Everything before marriage is our own, everything after marriage is combined. We work as a team for the greater good of the family and not our individual interests. This has allowed us to synergize based on our strengths and take risks we wouldn’t have been able to on our own. We are much better off today as a team than we could have been individually, and we rely on each other enough that it has made our marriage strong through the inevitable dips, but not enough that either of us feel stuck in the relationship. Every relationship works differently, but I am really glad we didn’t end up in a relationship where we were always nickle and diming each other.

                        For what it’s worth, I made a lot more than my husband when we were married, but having kids impacted my career greatly (we have a medically complex kiddo I ended up staying home with), and now he makes 10x what I make. So don’t make any hard or fast “rules” based on how things work now, your career and relationship will evolve. You are investing in, and insuring someone at the same time. Congrats!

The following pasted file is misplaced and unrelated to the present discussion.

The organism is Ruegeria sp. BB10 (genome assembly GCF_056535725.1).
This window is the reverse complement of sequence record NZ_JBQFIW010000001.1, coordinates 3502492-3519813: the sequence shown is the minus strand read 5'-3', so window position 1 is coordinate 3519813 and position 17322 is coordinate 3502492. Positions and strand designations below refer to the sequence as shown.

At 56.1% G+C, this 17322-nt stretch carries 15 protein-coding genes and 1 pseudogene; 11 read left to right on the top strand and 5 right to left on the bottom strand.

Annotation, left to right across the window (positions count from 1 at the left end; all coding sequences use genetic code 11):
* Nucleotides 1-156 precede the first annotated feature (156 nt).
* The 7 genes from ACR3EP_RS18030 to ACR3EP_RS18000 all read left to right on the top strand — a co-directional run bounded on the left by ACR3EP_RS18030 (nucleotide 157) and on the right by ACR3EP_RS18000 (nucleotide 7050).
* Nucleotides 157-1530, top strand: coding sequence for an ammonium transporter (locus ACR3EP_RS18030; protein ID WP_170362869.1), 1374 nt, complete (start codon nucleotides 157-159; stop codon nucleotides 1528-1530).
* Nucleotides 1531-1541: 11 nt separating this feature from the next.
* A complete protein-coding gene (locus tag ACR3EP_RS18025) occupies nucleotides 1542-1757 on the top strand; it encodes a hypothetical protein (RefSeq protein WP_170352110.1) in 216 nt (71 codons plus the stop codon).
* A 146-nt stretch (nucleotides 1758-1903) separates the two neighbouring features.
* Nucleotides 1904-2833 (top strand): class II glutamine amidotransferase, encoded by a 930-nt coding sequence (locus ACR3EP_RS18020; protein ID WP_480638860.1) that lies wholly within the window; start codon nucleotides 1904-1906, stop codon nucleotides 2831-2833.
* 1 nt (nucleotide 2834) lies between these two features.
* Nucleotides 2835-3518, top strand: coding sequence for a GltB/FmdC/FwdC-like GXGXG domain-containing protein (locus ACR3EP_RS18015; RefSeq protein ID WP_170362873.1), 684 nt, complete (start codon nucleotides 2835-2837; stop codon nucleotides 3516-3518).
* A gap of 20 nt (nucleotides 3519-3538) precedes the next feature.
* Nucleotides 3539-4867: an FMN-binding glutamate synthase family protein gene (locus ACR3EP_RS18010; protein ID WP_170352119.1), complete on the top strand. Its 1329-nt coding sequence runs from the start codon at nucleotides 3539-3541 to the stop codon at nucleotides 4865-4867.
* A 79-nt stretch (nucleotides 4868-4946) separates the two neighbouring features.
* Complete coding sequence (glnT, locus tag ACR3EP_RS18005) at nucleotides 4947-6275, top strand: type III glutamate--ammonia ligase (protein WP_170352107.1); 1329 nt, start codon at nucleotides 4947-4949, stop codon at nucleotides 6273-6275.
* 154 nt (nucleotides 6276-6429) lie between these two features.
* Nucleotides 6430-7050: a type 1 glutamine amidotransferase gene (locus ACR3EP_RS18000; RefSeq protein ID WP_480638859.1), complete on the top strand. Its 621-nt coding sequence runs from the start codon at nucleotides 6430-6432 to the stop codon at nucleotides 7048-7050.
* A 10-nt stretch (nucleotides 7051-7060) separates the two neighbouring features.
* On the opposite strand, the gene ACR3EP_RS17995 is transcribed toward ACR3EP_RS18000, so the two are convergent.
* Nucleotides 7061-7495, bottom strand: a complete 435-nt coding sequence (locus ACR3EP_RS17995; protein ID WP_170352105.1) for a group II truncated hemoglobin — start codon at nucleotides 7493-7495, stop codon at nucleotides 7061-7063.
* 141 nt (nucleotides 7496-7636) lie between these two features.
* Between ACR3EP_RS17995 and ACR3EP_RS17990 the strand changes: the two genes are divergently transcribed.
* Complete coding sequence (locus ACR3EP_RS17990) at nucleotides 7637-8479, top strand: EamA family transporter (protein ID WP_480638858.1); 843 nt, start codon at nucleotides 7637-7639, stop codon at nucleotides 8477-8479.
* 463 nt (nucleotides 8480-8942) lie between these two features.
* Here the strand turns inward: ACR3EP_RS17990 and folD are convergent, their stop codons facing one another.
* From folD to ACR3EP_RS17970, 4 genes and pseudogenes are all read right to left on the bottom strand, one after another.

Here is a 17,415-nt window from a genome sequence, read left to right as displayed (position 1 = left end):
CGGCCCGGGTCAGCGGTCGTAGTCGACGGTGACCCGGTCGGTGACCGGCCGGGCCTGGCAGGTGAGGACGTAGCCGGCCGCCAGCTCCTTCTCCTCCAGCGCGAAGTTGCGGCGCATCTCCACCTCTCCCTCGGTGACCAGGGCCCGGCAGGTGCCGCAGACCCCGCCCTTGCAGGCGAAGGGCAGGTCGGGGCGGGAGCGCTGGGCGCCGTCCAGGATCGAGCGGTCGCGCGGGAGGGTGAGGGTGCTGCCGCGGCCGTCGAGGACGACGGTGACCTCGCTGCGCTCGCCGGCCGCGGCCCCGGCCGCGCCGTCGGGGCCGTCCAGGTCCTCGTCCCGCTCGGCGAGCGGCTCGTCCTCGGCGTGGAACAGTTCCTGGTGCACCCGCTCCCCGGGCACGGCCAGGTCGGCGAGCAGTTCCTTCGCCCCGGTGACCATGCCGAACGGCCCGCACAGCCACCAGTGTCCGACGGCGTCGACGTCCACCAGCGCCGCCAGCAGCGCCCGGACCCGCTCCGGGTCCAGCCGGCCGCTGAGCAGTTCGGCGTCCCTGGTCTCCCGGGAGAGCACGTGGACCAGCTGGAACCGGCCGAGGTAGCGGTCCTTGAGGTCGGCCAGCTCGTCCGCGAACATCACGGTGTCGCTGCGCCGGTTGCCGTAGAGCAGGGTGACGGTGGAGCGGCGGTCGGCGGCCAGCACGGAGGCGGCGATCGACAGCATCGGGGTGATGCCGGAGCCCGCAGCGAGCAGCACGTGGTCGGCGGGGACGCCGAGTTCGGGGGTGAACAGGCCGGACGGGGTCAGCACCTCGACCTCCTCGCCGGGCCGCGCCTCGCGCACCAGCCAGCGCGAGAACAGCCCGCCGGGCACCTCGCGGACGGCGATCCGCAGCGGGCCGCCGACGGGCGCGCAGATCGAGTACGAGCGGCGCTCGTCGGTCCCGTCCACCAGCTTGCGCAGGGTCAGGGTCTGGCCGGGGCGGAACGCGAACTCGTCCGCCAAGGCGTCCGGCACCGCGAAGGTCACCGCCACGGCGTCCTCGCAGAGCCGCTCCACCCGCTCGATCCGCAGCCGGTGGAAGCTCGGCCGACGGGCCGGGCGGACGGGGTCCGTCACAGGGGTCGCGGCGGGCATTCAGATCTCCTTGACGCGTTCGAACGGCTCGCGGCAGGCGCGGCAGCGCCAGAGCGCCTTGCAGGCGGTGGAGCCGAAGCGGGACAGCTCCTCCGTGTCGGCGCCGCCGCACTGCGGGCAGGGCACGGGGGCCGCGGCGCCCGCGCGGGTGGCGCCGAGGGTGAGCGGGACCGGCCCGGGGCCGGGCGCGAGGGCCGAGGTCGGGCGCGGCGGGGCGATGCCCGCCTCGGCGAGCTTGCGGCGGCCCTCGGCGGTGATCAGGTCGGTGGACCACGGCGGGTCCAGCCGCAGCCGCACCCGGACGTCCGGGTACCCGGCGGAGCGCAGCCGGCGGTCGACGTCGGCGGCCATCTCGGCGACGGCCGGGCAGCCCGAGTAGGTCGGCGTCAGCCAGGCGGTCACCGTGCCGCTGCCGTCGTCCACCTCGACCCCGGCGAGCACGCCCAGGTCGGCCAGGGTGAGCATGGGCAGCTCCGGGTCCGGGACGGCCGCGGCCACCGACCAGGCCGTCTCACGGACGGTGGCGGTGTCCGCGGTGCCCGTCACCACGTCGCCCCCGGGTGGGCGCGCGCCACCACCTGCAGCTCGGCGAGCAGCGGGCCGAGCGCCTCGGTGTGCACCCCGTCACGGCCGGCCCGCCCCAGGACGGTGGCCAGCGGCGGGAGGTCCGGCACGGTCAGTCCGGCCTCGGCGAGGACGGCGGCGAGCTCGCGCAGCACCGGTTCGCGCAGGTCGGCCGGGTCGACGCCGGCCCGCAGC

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                        #91205 Reply

                          We are a “everything in one pot and shared evenly” couple.

                          We had combined finances in most ways before we were married since we owned a restaurant together.

                          We contribute exactly equally to assets that have to be separated, like IRAs.

                          #91206 Reply